Former first Lady, Eleanor Roosevelt, famously said that we should all “Do One Thing Every Day That Scares You”. It’s a quote that’s often plastered across Instagram accounts set to inspire us, but why should we be pushing ourselves to do things we find unpleasant.
Fear causes us a great amount of anxiety, surely facing them every day will only make the days tougher to deal with and certainly wouldn’t attribute to a happier life. It’s true, staying within your comfort zone will certainly make for an easy life, but I think that would be a life with limits. Avoiding situations which might cause us fear and anxiety means you’re not truly living life.
There was a short time in my life where my fears stopped me doing simple, things like going out with my friends. The overwhelming fear and anxiety was so hard to cope with that it was easier to stay in and do nothing than have to confront those seemingly uncontrollable emotions. Over the years I have learnt to deal with those emotions, and now more than ever I possess this stubbornness to not let fear hold me back.
Stepping out of our comfort zone makes us more productive and more prepared for new and unexpected changes in life, because let’s face it there are so many things that even the biggest control freaks out there can’t predict. Change only comes about by pushing boundaries and challenging the norm; if your norm is a fear you will only change that if you push right past it and even stick a middle finger up at it on the way if you like. I bet you feel so good afterwards, I promise.
I am scared of heights. Not an unusual or irrational fear (impending death definitely worth avoiding), however one that does hold me back. My legs go to absolute jelly walking over bridges where you can see plummeting depth below, hyperventilating as I have to walk past a floor to ceiling window in a sky scrapper meeting room. Not so life limiting you might think… but then again, I’m a rock climber.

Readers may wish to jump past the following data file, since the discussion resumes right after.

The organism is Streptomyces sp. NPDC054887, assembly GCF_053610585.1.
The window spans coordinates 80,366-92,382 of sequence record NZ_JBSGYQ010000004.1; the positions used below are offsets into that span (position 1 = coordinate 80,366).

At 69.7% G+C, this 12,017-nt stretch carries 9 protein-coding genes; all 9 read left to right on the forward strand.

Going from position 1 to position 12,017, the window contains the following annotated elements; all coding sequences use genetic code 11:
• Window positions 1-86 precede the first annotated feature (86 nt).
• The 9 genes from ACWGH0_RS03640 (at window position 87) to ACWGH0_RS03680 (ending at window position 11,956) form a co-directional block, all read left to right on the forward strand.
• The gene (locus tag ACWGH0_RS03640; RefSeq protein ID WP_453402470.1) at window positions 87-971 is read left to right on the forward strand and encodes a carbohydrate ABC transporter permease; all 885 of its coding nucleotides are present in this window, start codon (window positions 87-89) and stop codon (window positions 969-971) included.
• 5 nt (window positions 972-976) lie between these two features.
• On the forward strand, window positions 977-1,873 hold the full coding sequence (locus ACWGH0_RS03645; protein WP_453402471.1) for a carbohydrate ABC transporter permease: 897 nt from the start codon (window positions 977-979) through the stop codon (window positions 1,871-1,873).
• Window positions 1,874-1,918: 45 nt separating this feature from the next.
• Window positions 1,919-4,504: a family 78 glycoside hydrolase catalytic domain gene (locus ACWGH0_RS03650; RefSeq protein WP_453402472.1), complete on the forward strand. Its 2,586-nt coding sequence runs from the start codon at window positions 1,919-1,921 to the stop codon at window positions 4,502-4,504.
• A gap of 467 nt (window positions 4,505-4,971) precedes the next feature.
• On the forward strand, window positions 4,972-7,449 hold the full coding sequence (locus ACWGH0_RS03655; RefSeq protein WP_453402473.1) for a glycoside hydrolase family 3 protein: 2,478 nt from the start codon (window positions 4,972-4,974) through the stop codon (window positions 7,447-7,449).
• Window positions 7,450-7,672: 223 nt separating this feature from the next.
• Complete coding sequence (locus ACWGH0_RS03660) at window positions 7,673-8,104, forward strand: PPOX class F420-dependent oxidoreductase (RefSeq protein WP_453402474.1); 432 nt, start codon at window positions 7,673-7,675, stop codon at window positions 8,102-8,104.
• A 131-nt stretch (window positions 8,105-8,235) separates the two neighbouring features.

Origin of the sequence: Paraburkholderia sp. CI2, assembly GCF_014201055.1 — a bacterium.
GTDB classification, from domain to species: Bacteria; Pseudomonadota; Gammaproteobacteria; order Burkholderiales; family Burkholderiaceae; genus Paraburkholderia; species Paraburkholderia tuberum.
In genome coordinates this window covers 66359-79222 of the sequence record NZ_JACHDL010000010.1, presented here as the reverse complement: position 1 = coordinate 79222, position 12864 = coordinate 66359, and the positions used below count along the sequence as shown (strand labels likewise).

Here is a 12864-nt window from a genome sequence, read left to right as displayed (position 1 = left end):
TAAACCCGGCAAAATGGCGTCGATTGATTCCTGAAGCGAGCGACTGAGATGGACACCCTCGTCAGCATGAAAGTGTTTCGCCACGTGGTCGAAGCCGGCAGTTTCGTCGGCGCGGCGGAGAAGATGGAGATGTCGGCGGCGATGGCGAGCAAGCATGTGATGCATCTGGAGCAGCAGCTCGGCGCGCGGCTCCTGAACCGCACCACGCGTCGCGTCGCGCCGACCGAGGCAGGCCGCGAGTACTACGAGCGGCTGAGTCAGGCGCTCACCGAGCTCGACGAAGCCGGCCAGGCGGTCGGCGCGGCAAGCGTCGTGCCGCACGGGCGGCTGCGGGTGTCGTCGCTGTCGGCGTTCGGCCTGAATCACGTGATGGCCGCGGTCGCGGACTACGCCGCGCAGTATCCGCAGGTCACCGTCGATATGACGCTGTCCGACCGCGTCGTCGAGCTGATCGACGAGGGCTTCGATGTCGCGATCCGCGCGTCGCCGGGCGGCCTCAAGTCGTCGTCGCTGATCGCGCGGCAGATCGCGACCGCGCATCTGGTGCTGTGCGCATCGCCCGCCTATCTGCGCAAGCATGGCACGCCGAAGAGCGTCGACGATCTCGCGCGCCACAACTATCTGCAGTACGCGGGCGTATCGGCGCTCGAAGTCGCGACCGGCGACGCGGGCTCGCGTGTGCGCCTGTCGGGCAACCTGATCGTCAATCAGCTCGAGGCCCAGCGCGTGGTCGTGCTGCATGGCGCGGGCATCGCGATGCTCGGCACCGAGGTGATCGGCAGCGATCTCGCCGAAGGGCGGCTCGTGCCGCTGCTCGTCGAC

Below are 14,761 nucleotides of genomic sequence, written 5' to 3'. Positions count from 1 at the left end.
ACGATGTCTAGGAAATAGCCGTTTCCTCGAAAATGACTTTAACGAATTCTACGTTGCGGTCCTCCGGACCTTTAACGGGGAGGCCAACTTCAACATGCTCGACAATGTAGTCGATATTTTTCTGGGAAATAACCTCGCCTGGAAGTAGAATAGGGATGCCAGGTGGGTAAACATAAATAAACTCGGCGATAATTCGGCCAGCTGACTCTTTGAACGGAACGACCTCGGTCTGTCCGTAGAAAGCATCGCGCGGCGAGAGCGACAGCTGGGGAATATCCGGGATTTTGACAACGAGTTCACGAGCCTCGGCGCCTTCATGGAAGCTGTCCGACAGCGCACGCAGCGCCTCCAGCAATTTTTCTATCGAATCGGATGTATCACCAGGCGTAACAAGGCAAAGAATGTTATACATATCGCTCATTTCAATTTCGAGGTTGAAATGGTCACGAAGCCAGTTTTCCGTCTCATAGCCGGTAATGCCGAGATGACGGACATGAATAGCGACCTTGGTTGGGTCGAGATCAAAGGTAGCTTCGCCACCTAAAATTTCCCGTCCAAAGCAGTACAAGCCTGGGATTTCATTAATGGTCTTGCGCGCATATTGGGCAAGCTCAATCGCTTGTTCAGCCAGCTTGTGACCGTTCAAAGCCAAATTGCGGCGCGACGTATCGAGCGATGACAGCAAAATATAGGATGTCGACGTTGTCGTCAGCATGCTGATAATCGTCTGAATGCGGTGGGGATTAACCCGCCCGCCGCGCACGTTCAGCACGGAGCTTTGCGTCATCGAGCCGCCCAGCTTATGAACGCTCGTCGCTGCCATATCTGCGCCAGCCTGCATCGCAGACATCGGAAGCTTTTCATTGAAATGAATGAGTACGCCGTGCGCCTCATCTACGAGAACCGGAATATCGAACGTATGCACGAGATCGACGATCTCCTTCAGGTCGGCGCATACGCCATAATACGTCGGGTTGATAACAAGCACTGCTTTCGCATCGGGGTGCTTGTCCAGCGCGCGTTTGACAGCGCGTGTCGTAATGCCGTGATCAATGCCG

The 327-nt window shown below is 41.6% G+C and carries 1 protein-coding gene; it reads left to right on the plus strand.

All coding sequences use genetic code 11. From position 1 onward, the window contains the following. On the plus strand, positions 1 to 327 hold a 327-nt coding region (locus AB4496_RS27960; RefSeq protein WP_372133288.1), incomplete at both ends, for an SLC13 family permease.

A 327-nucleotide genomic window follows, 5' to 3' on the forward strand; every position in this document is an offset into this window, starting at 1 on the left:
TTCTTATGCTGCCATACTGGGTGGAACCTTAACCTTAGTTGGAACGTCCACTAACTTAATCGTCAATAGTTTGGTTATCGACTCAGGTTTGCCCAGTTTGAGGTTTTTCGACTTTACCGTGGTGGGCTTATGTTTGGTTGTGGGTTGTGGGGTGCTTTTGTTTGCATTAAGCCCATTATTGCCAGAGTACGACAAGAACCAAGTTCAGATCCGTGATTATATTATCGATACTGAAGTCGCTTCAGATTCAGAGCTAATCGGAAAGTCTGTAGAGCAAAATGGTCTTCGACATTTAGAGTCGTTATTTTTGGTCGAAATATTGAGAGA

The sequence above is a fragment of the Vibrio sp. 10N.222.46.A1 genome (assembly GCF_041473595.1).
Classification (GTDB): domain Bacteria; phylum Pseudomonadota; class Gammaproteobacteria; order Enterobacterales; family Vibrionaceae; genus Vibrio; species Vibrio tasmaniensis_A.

I love rock climbing and yet I have been reduced to tears by fear 20 metres up and I have seen my progression grind to a halt by my inability to move past this terror. It’s strange, it creeps up on me, I can be climbing just fine but all it takes is one challenging move and I just can’t go any further. It’s frustrating and I get annoyed at myself, I’m roped on, where do I think I’m going to go? Yet I feel sick, my thoughts race with the only thing I can think about being safely back on the ground.
Some days I deal with it better than others and I am able to push through. The rush of pushing past that fear, getting to the top is the best feeling in the world making me feel like I can do just about anything. Other days I can’t push past and I know ultimately I don’t climb more difficult routes because I’m scared of coming off the wall. It’s a battle that I will continue to have with myself. The important thing is that I keep trying to push past this fear. The feeling of winning over my fear by far out weights that of being scared.
To keep going back on the wall again and again knowing that I might be scared or fail to get to the top makes me more determined. That is something that I take with me beyond the climbing wall. Facing my fear has helped me to separate myself from the possibility of humiliation that comes with failure, not just with climbing but in many areas of my life.
When faced with new opportunities do fear rejection or failure, try to jump in with both feet because I guarantee you will experience great satisfaction from succeeding. And even if it doesn’t work out you will have put another brick in that wall of resilience around you so you can bounce right back and go in again stronger.
So whether deciding whether to apply for that new job that you’re not quite sure if you’d be good at, or talking to that person you see every day on the bus but never quite say hello to, just go for it. Because who knows, something great might happen, but I sure as hell know it won’t if you continue to let your fears control you.